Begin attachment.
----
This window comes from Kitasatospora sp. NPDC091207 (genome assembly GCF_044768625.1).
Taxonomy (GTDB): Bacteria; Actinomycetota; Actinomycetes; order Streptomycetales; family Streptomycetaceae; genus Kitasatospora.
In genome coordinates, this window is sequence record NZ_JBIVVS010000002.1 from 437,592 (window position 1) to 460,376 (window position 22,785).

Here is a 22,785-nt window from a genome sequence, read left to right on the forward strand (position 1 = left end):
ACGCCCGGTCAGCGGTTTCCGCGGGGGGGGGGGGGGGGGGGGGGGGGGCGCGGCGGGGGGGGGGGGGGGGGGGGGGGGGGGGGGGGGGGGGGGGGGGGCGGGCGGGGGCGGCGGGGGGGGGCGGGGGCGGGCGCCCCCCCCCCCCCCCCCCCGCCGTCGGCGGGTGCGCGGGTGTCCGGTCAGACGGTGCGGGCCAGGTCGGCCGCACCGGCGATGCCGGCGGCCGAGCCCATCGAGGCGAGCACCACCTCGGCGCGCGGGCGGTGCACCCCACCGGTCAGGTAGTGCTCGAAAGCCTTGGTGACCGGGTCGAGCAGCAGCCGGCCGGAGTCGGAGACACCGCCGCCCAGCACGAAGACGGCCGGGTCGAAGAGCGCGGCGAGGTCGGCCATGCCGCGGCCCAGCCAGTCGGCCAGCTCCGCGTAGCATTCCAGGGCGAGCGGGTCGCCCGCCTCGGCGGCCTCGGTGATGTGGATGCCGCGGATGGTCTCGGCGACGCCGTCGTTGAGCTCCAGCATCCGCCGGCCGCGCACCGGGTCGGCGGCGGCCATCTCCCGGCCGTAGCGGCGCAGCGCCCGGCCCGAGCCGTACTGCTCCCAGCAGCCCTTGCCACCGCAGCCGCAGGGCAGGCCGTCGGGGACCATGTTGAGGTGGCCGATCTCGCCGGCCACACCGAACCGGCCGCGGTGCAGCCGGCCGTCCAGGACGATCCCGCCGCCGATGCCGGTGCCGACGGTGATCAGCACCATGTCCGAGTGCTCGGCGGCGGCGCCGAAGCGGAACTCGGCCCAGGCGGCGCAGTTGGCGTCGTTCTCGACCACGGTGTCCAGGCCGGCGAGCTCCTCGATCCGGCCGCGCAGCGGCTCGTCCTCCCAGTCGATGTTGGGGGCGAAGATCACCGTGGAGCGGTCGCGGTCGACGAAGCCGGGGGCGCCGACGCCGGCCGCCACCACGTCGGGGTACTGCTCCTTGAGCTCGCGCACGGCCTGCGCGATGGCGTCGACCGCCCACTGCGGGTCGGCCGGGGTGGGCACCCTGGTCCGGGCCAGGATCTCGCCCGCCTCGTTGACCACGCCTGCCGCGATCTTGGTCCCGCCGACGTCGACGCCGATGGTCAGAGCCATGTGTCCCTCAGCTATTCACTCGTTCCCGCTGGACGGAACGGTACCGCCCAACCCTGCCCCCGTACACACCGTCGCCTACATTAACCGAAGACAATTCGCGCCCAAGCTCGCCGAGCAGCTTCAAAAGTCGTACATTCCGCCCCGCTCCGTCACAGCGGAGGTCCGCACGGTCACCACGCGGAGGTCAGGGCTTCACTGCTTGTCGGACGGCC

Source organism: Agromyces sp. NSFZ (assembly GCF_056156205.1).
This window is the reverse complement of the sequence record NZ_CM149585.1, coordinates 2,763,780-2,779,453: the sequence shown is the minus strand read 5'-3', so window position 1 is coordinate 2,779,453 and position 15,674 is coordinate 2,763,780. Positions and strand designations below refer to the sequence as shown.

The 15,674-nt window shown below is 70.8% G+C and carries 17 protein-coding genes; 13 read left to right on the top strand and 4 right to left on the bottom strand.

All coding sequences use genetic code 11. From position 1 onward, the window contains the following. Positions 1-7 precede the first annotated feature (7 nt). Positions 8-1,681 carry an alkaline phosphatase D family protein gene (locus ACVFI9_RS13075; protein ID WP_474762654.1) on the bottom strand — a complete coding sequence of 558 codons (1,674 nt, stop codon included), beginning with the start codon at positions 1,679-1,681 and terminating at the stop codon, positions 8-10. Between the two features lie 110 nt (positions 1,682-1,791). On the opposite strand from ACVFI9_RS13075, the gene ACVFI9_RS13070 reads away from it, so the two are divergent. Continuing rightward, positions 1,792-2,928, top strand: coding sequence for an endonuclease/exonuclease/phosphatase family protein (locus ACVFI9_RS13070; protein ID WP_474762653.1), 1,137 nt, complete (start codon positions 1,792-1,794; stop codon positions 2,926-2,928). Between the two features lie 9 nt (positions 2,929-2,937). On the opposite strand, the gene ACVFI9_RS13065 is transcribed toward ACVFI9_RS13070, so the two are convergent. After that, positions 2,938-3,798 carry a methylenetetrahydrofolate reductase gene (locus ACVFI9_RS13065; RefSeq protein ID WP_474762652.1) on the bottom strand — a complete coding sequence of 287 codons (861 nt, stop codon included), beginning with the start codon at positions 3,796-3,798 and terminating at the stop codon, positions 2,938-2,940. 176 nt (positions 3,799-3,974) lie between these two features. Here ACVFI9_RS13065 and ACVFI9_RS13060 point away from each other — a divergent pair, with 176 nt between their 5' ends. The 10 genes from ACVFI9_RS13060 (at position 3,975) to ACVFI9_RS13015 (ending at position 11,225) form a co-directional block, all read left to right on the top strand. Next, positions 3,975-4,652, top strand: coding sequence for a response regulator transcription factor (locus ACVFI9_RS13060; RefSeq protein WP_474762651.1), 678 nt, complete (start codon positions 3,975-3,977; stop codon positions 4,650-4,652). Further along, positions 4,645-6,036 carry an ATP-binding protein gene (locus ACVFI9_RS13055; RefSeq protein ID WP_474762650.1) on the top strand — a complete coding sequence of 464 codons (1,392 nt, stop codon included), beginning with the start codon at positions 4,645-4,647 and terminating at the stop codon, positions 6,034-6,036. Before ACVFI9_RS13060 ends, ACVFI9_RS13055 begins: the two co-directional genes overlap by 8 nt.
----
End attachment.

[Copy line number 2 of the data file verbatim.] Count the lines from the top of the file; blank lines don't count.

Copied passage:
Taxonomy (GTDB): Bacteria; Actinomycetota; Actinomycetes; order Streptomycetales; family Streptomycetaceae; genus Kitasatospora.